Just Diagnosed With COVID? A Clinical Trial Might Be Right For You

As thousands of people continue to test positive for COVID-19, researchers say there is something they can do to possibly keep their illness from getting worse, while at the same time, it will help doctors discover new therapies

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Since the beginning of the pandemic, the nation's top researchers have been working non-stop to find medications and therapies that would give patients their best shot at beating COVID-19.

So far, they have found certain treatments, like remdesivir and monoclonal antibodies, may make a big difference for patients hospitalized for COVID-19.

Now, they're trying those therapies on people before they get too sick and have to go to the hospital.

The key though is getting a COVID-19 test at the first signs of symptoms.

"Don't wait because the longer you wait from when your symptoms start, it's less likely any of these outpatient therapies will be effective," said Professor of Internal Medicine at UT Southwestern, Dr. Mamta Jain.

Dr. Jain says trials are currently recruiting people who've been recently diagnosed and may not have any underlying health conditions or would be considered as someone who has a mild or moderate illness.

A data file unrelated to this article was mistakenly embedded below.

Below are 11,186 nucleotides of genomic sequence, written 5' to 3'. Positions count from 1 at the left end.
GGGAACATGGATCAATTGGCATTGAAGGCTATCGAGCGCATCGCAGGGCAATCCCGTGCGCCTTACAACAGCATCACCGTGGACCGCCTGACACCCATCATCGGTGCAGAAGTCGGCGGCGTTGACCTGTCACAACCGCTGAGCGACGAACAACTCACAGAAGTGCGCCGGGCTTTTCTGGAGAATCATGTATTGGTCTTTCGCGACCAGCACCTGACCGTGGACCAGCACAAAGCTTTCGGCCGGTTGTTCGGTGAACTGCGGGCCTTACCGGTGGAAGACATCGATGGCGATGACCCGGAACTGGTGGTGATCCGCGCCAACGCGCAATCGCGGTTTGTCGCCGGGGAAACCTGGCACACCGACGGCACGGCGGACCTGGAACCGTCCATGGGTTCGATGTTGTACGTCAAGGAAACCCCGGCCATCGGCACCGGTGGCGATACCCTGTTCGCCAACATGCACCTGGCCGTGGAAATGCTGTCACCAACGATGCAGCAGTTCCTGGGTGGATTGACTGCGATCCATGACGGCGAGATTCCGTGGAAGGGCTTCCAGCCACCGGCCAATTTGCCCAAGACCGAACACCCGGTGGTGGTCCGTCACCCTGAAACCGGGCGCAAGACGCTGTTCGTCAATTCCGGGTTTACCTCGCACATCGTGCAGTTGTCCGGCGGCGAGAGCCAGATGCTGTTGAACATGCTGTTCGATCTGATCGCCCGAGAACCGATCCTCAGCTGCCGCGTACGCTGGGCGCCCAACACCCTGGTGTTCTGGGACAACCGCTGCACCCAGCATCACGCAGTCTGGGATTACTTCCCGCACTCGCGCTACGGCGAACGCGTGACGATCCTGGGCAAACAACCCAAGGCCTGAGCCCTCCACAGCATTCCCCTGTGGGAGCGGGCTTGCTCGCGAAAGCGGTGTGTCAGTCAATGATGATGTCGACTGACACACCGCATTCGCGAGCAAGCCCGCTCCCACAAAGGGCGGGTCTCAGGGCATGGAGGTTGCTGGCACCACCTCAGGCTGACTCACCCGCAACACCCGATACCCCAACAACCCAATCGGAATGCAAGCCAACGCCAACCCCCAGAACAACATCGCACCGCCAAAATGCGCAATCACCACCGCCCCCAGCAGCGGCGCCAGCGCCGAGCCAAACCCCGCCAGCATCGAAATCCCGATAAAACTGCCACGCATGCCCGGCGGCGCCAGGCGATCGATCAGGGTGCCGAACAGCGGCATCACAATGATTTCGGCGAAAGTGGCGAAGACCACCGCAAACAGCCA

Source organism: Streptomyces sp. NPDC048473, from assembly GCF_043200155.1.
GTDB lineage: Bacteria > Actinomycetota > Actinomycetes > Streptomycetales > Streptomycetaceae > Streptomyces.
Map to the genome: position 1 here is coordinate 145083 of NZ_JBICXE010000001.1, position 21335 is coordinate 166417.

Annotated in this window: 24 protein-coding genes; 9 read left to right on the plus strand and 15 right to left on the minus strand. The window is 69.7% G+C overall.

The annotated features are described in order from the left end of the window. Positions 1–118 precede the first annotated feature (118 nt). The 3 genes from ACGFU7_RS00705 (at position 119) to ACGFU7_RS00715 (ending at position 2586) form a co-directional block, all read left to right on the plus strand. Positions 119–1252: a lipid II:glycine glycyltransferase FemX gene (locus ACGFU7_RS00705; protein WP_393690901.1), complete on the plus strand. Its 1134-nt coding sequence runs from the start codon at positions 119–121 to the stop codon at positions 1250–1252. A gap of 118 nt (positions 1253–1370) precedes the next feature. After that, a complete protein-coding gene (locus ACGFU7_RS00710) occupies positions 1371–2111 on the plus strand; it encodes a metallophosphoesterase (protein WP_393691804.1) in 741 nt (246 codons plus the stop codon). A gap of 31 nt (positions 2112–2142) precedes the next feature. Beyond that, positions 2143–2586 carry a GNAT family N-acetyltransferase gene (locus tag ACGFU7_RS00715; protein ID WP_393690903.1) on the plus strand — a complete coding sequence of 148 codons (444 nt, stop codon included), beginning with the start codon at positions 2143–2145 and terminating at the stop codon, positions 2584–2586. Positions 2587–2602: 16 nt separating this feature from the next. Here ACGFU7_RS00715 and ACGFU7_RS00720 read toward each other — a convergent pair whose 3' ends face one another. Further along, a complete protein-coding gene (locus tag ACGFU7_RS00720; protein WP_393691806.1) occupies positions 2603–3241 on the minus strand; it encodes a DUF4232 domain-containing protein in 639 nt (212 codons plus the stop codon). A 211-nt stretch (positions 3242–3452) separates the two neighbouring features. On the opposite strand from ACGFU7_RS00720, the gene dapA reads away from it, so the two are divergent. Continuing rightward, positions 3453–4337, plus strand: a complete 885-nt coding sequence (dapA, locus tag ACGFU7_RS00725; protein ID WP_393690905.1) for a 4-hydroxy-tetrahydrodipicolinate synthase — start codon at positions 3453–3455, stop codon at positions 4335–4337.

Even though they're outpatient trials, they may require an infusion, which means a few hours at the hospital and then you're free to go home.

Some trials may still incorporate a placebo. Even so, Jain says your help is still valuable.

"Without having those volunteers that are willing to try something experimental, we won't be able to find those new treatments that will hopefully keep people from going into the hospital," she said.

Some of these treatments already have emergency use approval for people who are considered high risk.

For everyone else, the only way to get access to experimental therapies is through a trial.

Search for trials happening near you and criteria needed to become a participant.

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